Advice:10 important figures and how to calculate them

By , published on 18th August 2010

CalculatorIf you’re new to business, or simply new to the numbers, the words people use when describing business plans can be confusing. Here are the ten you need to know best, together with how to work them out:

  1. Overheads – the fixed costs of operating your business. It’s the annual total of all the things you need to have, even if you sell nothing. Eg premises, equipment and staff.
  2. Variable costs – incurred only when you produce something, for example raw materials, transport etc. These costs are good because you incur them when you’ve sold something.
  3. Profit – as a rule of thumb, profit is the value of your sale less the associated variable costs less a proportion of your overhead costs. The more you sell, the more thinly your overhead costs are spread and the more proftable you become;
  4. Debtor days – the average length of time customers make you wait for your money. Divide what you are owed today by your annual sales to arrive at how many days on average your customers take to pay;
  5. VAT – if your sales rise above a certain annual level you have to register for VAT. This means you have to add VAT to the sales price of most things, but you can also reclaim it on your business purchases.
  6. Creditor days – the average length of time you string your suppliers along before paying your bills. Smart operators always pay the most important dependent suppliers first.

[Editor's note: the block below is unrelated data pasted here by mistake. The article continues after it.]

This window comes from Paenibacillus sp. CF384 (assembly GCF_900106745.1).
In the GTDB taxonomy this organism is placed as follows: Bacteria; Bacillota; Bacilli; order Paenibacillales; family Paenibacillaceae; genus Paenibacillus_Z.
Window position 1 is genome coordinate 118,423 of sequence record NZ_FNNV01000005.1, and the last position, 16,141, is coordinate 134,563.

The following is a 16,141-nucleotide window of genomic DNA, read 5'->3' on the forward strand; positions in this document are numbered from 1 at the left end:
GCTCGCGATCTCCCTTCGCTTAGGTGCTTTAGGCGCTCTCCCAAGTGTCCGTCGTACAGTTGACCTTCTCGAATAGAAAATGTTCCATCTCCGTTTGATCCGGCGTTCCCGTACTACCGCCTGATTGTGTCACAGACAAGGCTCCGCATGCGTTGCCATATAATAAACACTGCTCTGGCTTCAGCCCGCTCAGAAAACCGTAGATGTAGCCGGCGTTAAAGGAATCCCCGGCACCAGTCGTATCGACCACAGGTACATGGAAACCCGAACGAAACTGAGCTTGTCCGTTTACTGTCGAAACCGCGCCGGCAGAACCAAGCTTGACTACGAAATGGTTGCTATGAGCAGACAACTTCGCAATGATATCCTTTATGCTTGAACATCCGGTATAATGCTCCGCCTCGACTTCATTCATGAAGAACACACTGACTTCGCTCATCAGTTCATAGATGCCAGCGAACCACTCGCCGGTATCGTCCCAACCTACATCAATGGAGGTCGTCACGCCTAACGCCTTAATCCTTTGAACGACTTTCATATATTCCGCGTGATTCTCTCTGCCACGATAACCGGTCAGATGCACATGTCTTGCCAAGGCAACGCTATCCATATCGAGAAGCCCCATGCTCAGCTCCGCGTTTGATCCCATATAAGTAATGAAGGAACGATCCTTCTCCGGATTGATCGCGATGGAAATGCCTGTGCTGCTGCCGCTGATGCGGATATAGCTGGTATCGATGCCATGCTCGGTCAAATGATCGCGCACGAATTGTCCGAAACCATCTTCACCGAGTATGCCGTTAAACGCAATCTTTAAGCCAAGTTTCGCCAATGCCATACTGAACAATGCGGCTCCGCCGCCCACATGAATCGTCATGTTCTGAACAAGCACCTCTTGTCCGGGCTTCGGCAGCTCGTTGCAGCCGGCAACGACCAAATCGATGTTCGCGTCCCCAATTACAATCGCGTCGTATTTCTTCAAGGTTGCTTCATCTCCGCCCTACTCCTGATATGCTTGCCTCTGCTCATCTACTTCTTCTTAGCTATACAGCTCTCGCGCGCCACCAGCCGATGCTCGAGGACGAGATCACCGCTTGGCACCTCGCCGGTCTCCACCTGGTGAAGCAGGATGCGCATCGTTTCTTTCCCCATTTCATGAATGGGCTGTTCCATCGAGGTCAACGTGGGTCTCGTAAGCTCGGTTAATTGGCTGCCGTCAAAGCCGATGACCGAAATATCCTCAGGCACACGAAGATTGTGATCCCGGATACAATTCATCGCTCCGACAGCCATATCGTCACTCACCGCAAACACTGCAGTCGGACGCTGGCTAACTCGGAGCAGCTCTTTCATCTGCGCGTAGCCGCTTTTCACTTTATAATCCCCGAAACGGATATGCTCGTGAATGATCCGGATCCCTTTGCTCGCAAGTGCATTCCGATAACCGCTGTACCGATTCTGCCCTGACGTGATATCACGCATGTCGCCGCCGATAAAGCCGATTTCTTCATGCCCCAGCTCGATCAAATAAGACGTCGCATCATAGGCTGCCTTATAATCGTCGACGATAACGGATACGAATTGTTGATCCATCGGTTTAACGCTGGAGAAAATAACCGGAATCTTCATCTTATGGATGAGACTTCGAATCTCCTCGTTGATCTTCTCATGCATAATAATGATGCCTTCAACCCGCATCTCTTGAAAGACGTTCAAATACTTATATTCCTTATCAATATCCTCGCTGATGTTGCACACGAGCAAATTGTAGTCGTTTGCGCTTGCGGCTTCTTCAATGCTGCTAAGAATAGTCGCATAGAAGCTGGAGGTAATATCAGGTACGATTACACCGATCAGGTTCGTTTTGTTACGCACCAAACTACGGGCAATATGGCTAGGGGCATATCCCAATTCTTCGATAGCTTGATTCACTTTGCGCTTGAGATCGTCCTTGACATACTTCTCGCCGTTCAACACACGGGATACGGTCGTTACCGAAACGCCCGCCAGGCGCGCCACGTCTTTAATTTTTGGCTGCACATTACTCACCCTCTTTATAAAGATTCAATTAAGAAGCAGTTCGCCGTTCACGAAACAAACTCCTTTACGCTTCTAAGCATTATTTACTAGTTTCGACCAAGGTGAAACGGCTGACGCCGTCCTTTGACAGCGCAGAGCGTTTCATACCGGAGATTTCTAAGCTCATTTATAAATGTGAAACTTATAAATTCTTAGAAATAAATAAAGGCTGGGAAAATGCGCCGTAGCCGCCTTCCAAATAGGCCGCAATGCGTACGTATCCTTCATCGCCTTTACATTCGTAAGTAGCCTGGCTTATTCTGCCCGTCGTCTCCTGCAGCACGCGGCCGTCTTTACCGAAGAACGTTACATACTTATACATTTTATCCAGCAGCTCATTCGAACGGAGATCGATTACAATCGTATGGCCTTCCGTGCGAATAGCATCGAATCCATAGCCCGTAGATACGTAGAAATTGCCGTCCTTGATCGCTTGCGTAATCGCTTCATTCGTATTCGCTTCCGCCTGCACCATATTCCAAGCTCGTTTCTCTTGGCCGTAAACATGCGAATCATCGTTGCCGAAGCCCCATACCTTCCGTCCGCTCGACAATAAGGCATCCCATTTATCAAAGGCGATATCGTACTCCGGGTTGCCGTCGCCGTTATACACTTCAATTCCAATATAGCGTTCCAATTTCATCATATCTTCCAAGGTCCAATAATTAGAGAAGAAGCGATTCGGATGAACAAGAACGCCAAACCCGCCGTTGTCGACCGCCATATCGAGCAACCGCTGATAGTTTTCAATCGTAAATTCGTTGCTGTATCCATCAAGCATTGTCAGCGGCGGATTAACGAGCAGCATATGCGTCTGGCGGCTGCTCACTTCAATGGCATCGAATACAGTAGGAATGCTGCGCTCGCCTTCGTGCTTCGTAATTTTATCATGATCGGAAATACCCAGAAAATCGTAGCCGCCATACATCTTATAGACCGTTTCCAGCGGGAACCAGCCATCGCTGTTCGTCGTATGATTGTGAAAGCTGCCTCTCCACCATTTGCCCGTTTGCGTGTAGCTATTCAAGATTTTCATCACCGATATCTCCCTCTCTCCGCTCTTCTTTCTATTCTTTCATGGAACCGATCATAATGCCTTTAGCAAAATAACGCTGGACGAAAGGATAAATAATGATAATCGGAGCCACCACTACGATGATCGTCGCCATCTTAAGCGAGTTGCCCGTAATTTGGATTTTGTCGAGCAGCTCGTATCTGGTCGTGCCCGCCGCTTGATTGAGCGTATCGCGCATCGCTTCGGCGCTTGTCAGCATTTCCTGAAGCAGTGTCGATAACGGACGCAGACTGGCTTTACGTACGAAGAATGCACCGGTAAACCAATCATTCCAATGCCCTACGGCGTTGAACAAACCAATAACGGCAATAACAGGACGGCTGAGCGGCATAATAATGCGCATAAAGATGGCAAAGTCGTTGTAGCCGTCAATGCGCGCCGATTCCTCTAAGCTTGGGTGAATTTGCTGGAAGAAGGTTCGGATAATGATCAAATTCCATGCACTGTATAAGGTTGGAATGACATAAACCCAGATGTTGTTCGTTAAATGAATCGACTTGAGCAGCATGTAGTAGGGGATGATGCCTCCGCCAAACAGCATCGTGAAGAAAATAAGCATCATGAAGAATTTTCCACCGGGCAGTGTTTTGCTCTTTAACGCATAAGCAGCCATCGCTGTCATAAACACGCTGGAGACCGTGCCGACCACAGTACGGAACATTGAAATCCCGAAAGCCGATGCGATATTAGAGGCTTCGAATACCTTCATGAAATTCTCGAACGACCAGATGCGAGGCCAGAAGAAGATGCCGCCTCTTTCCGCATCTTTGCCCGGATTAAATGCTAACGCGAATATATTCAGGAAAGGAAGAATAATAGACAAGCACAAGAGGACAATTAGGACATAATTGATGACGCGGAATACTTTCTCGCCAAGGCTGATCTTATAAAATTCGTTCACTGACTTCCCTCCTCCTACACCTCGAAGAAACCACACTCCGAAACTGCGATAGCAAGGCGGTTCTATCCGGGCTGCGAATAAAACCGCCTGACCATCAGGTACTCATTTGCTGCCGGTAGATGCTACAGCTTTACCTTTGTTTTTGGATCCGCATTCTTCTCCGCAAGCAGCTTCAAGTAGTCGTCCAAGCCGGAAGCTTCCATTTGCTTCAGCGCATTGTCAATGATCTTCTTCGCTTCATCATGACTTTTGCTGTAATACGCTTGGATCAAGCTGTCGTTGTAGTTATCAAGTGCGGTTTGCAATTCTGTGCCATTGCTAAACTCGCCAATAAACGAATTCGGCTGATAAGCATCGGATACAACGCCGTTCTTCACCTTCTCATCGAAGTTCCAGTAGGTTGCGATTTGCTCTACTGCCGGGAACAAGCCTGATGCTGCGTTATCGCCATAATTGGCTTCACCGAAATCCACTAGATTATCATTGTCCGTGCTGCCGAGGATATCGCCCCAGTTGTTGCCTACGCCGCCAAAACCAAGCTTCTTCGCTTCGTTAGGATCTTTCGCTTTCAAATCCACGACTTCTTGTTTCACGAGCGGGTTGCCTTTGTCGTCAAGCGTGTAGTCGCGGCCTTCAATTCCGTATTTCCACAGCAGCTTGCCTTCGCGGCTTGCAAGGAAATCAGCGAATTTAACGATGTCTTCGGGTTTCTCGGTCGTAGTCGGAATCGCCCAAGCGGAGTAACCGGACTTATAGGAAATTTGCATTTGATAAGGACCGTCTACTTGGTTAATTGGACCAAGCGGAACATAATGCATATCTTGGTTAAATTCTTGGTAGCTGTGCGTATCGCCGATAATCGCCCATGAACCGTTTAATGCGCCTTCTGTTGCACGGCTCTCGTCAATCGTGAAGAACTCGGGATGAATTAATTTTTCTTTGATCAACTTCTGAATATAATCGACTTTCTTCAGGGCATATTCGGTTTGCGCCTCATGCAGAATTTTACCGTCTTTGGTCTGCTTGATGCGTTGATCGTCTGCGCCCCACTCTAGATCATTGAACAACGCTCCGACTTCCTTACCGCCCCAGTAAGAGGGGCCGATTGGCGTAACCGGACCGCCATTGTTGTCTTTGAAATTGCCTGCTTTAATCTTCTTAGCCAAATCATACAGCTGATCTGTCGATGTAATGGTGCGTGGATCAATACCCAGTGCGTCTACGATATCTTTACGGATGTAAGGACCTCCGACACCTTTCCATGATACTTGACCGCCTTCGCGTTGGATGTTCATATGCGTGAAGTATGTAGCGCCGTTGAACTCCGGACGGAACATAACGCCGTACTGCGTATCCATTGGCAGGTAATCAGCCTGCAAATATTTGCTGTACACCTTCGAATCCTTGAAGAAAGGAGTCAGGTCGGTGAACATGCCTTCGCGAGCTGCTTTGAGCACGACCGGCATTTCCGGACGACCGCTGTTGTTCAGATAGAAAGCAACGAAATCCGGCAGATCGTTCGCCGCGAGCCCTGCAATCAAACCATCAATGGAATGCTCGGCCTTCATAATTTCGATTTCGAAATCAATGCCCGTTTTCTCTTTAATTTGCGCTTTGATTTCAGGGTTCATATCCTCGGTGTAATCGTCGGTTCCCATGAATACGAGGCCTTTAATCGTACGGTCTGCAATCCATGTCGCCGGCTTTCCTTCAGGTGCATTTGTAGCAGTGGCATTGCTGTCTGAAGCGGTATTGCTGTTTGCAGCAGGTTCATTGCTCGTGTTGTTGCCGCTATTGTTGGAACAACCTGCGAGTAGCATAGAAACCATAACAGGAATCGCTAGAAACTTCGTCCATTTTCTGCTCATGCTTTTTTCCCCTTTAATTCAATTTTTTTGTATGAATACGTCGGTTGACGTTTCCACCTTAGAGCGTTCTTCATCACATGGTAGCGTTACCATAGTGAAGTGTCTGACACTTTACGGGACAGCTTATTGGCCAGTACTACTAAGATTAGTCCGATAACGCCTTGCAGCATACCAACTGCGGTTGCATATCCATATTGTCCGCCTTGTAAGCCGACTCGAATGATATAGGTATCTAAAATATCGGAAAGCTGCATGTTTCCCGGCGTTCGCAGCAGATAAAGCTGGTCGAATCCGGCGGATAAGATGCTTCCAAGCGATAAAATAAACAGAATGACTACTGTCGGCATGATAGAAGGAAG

7. Credit rating – if you habitually pay your bills late and have perhaps had the odd court judgment made against your business, then your credit rating will be poor and people may ask for cash up front. Specialist agencies provide credit rating reports for a fee.
  8. Quick ratio – is the easiest accounting ratio to watch and also the most important. It is the total of the debt owed you plus the cash in your bank, divided by the amount you owe creditors. So, if your debtors (customers) owe you £10,000 and your bank account stands at -£2000, and you owe creditors (suppliers)  £4,000, your quick ratio is (£10,000–£2,000)/£4000 = 2. Above 1 and you are solvent, below 1 and you are not!
  9. Cash flow – use a spreadsheet to calculate why you need your income to be phased to meet your predicted outgoings. Calculate the effect of people paying you late – it’s alarming!
  10. Balance sheet and profit & loss – these are reports that your accounting software will produce. Always look at the year-to-date figure as well as the last month’s performance. You can rarely judge success on the strength of one month alone.

Figures people

The good news is that you do not have to do all the work yourself. Accounting software takes much of the hard work out of bookkeeping and there are people who specialise in keeping books for others. Five reasons for using a good bookkeeper are:

  • someone else is checking your figures;
  • invoicing is not delayed because you are too busy;
  • they save you time and hassle;
  • accountant’s bills are lower if a bookkeeper has done the basics;
  • you have someone else who can chase overdue payments.

< See all advice

Robert Ashton

About Robert Ashton

Robert Ashton is an entrepreneur, campaigner and business author with three business books in the top 10 recommended for business on Amazon. He knows how enterprise can liberate, empower and strengthen people and communities. Robert is always focused on the end goal but treads lightly as he goes – that’s why he’s called the barefoot entrepreneur.

Post a new comment